Listening with a hydrophone is an incredible experience. You dip it down into the water and suddenly you’re connected to this massive hidden world. You become liquid. You hear the tiniest sounds like air bubbles and shrimp and also powerful sounds like cargo ships miles away.

I like environments where it is difficult to hear. Difficult, not because it is loud, but because we are not made for a particular listening environment. When a human ear is underwater, the ear drum does not vibrate the same way that it does in air. The ear barely works under water, so the way we hear is actually through bone conduction. Pressure in water is translated to our skull, which transmits the sound directly to our inner ear.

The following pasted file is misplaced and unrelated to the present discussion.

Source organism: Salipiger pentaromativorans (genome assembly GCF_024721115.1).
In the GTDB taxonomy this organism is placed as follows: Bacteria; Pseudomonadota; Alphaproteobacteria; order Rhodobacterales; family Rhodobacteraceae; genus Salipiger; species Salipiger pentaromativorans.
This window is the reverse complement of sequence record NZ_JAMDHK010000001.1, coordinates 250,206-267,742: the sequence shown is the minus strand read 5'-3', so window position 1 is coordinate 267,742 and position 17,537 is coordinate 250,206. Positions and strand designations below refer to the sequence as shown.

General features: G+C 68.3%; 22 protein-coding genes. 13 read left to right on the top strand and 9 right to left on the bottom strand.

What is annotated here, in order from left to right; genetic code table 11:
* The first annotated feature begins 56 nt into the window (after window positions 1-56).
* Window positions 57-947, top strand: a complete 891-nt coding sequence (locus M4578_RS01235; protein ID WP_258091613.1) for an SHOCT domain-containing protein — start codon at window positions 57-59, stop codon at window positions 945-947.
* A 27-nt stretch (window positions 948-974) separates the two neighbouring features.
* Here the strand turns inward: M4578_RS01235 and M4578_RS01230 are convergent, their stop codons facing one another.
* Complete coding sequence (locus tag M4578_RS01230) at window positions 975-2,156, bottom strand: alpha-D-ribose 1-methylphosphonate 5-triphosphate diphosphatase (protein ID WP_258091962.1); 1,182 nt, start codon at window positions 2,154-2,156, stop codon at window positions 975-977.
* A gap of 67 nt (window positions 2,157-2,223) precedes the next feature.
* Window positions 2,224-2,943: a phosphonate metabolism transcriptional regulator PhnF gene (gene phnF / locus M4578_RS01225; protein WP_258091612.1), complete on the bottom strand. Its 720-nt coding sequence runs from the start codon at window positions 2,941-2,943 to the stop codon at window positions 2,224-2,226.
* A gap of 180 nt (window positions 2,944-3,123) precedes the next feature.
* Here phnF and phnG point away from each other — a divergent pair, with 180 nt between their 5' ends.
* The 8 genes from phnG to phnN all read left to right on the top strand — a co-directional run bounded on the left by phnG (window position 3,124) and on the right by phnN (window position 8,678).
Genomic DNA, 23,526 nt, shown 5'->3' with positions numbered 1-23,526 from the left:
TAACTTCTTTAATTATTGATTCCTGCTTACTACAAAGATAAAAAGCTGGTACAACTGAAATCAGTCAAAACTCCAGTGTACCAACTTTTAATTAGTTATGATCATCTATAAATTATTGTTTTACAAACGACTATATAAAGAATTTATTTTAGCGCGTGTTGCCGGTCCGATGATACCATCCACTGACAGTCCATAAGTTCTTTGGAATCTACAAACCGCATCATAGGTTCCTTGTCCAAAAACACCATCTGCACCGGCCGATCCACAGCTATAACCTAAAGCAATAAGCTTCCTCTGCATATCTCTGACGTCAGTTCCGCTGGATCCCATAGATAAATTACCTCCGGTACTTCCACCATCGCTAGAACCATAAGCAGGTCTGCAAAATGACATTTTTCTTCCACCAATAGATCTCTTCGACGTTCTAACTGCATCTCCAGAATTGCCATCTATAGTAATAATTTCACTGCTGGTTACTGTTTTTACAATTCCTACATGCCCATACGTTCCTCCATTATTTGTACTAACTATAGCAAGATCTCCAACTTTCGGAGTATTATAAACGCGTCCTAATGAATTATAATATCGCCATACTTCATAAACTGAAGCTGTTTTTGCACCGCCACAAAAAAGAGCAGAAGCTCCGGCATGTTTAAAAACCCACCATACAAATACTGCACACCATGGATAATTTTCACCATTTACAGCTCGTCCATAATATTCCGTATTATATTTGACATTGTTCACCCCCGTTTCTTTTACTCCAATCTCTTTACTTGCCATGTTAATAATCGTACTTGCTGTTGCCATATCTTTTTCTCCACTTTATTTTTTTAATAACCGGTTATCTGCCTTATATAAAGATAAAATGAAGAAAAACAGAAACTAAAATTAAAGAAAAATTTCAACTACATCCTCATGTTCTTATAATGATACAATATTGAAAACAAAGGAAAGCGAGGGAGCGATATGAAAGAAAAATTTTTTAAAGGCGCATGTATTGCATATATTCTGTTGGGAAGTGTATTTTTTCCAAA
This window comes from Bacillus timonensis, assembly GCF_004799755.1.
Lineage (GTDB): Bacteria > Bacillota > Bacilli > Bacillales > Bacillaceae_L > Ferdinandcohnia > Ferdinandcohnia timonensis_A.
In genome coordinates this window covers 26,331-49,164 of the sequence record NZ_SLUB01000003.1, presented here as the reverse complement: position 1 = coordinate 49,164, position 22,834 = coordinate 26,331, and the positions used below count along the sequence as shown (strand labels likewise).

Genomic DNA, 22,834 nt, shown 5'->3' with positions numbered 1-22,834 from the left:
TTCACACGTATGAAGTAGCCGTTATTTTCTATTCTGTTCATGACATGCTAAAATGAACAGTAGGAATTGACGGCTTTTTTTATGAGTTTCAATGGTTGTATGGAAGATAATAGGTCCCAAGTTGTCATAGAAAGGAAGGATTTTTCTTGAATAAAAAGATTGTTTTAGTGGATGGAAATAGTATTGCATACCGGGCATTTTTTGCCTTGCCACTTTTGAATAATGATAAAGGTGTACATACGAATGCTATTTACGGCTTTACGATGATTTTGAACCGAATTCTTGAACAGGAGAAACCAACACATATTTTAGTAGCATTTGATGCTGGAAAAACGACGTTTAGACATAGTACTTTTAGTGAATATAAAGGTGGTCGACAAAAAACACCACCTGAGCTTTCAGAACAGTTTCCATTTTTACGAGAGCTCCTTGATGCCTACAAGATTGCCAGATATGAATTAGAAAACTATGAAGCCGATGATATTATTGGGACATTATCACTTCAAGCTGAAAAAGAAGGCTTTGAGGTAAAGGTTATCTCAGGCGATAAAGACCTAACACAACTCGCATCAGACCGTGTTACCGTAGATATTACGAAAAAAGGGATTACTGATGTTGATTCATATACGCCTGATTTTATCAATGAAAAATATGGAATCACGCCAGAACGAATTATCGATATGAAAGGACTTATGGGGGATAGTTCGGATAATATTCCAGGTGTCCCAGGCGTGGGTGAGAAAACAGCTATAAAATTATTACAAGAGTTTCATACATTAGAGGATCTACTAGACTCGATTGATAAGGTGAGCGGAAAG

In water, sound travels four times faster than it does in air. It’s a thick medium for sound, which means sound travels well and quite far. It also means certain sounds are not able to move far, such as high frequency sounds. Above a few thousand kilohertz, sound dies off shortly after it is emitted.

In 2011 I worked on a scheme to set up hydrophones along the perimeter of the Bay. Hydrophones can be built using a simple DIY recipe. See this page from Leafcutter John.